Living longer, but...
12th April 2019
A recent report shows that life expectancy is still improving, but not as quickly as was once expected.
“British life expectancy falls by SIX MONTHS for men and women”
That was one recent headline in response to the latest report of the Continuous Mortality Investigation (CMI) of the Institute and Faculty of Actuaries. While it was not inaccurate, like many such headlines it was open to misinterpretation.
The CMI research suggested that mortality improvements had slowed down from over 2% a year between 2000 and 2011, to about 0.5% now. The CMI was not the first to notice the trend. The Office for National Statistics, some large insurance companies and pension providers have all made similar observations. Various possible reasons have been put forward, including a fading benefit from the reduction in smoking, the impact of austerity and the spread of obesity and diabetes.
The life expectancy for a pension scheme member aged 65 is now 21.9 years for man and 24.2 years for women, according to the CMI. These are effectively averaged numbers, so there is roughly a 50/50 chance that today's 65 year old pensioner will live longer, even if the CMI's current calculations prove to be perfectly accurate in 20+ years' time.
Whether or not the CMI turns out to be 100% correct, there is little doubt that the timescales involved mean anyone retiring at 65 today needs to think in terms of drawing their pension for at least a couple of decades. If you are approaching retirement, that should serve as a reminder of the importance of establishing the right long term structure for drawing your future income. Make the wrong decision and it could be hanging over you for the next 20-30 years.
Footnote: While the CMI uses age 65 as a benchmark, the relevance of that specific age is fading. State Pension Age is no longer 65 but is now about 65¬, on a path of phased increases that will reach 66 by 6 October next year.
Check your April pay slip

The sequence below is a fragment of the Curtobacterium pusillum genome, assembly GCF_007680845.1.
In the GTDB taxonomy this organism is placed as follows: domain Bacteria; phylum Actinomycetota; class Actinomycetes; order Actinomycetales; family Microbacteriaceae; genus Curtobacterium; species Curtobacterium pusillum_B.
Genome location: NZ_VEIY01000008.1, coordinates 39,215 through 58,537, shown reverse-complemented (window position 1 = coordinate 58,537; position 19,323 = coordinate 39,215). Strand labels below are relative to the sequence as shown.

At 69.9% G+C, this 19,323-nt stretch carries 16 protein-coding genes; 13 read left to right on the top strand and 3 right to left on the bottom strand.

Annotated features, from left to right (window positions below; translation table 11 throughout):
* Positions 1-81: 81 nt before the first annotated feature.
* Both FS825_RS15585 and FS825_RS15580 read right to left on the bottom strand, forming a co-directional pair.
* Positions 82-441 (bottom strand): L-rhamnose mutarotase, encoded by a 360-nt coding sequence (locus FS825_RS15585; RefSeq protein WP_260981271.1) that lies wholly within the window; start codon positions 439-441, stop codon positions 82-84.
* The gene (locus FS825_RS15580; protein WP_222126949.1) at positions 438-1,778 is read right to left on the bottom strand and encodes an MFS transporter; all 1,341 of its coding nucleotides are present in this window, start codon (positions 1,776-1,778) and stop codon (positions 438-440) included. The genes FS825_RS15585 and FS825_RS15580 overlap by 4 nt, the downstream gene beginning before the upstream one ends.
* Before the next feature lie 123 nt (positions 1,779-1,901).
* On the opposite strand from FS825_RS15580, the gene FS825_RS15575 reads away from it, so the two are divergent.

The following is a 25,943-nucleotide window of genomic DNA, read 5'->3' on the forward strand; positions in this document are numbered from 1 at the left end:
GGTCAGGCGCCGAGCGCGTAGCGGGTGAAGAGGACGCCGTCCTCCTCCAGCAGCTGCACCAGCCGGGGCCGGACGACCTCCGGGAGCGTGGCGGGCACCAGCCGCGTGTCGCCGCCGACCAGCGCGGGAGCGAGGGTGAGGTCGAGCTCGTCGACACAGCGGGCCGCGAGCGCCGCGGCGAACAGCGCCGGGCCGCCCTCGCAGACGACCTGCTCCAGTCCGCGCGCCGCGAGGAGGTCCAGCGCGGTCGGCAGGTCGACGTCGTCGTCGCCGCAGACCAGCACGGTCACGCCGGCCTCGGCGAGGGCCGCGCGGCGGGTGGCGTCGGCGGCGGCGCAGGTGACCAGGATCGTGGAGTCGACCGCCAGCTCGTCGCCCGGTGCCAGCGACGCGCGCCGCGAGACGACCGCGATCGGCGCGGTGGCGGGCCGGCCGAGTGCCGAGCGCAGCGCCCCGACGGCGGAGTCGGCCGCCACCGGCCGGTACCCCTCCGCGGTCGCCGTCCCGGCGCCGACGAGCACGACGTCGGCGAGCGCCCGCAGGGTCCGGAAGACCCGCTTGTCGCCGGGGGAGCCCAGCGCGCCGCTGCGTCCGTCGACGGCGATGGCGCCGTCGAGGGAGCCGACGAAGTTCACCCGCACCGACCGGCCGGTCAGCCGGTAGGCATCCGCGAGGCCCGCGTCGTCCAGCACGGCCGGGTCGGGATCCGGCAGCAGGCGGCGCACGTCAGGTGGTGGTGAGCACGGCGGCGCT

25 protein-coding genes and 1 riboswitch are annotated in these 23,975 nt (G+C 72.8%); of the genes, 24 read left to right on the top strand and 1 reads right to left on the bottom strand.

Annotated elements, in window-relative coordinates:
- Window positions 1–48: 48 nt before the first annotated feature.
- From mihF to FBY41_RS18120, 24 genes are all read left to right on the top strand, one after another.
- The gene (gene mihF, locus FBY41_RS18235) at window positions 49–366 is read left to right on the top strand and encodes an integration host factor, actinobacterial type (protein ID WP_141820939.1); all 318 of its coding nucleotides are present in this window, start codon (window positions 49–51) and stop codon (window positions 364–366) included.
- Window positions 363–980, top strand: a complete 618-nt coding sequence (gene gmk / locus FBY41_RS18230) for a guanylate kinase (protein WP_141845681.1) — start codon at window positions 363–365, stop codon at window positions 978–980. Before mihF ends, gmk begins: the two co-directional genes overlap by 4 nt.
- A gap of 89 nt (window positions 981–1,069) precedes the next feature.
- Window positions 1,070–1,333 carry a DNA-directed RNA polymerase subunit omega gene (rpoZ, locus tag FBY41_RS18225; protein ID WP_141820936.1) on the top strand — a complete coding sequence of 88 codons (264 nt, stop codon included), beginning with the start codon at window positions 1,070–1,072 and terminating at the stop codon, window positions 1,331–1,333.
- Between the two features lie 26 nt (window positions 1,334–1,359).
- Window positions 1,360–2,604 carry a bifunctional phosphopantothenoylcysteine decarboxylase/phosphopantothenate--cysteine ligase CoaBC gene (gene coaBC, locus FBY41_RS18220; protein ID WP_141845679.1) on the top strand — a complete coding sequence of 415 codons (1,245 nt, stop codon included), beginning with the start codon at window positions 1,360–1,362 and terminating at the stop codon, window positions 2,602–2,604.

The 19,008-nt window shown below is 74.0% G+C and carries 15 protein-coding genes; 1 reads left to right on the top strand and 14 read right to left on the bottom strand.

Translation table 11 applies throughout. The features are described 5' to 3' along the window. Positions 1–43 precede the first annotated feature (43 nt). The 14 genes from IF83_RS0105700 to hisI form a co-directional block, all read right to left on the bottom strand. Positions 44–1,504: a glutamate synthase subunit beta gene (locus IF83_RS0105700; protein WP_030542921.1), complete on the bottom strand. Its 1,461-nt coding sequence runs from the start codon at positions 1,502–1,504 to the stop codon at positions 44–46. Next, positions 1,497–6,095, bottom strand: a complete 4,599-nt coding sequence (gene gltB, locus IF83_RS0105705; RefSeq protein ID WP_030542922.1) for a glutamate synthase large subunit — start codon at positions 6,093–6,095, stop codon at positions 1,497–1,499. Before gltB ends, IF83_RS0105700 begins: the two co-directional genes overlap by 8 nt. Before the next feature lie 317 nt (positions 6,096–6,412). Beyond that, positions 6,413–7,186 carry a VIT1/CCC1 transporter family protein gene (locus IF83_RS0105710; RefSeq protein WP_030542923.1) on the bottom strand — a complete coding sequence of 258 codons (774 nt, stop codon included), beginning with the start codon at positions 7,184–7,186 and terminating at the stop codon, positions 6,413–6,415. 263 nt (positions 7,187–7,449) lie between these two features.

13th March 2019
Your April pay may look much the same as March's, but it is it worth giving your pay slip a closer look.
If you are an employee, your April pay slip is always worth checking, even if you pay little attention to the other eleven you receive over a year. The items to check include:
Salary: Many employers change pay rates from 1 April, often coinciding with the start of their new financial year. If you were notified of a pay increase in March, it is worth making sure the number on the April pay check agrees with what you were promised.
Tax code: Your April pay check will be the first for the 2019/20 tax year and your PAYE tax code will have almost certainly changed from what was on your March pay slip. If you are entitled to a full personal allowance and have no deductions, your code number should increase by 65, reflecting the £650 increase in the personal allowance.
If you have a company car, then it is likely to move your code in the opposite direction. For most cars (other than those with the highest emissions), the percentage of list price that is taxable rises by 3% - £300 per £10,000 of list price. A £22,000 car will therefore more than counter the rise in the personal allowance. The higher scale percentage also means a similar increase in taxable value of employer supplied fuel. In practice you might be better off paying your own fuel bills, even if your employer pays you nothing in compensation.
National insurance contributions (NICs): The primary threshold (that is, the starting point) for NICs rises by £4 a week while the upper earnings limit (the top level of earnings on which you pay full 12% NICs) jumps by £70 a week. As a result, if your annual earnings are more than £46,600 a year, you will be paying more NICs from April. If you earn over £50,000 a year, your extra NICs will be just over £28 a month.